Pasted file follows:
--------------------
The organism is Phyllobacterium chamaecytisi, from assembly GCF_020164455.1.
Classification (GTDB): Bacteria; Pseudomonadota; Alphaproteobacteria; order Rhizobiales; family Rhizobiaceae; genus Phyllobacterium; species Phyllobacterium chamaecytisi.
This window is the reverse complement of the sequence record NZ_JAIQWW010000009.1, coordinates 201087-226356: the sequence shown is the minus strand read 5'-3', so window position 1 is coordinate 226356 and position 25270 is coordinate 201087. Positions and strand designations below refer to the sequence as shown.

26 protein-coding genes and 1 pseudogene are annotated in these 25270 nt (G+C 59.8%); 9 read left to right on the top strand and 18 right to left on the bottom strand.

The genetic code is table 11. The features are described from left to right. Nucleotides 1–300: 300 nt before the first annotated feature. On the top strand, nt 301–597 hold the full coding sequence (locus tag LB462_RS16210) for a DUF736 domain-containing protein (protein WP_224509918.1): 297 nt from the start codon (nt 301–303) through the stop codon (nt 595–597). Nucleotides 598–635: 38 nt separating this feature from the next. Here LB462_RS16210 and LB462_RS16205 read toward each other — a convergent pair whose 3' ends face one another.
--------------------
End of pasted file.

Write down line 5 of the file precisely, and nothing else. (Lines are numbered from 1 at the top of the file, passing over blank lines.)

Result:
The genetic code is table 11. The features are described from left to right. Nucleotides 1–300: 300 nt before the first annotated feature. On the top strand, nt 301–597 hold the full coding sequence (locus tag LB462_RS16210) for a DUF736 domain-containing protein (protein WP_224509918.1): 297 nt from the start codon (nt 301–303) through the stop codon (nt 595–597). Nucleotides 598–635: 38 nt separating this feature from the next. Here LB462_RS16210 and LB462_RS16205 read toward each other — a convergent pair whose 3' ends face one another.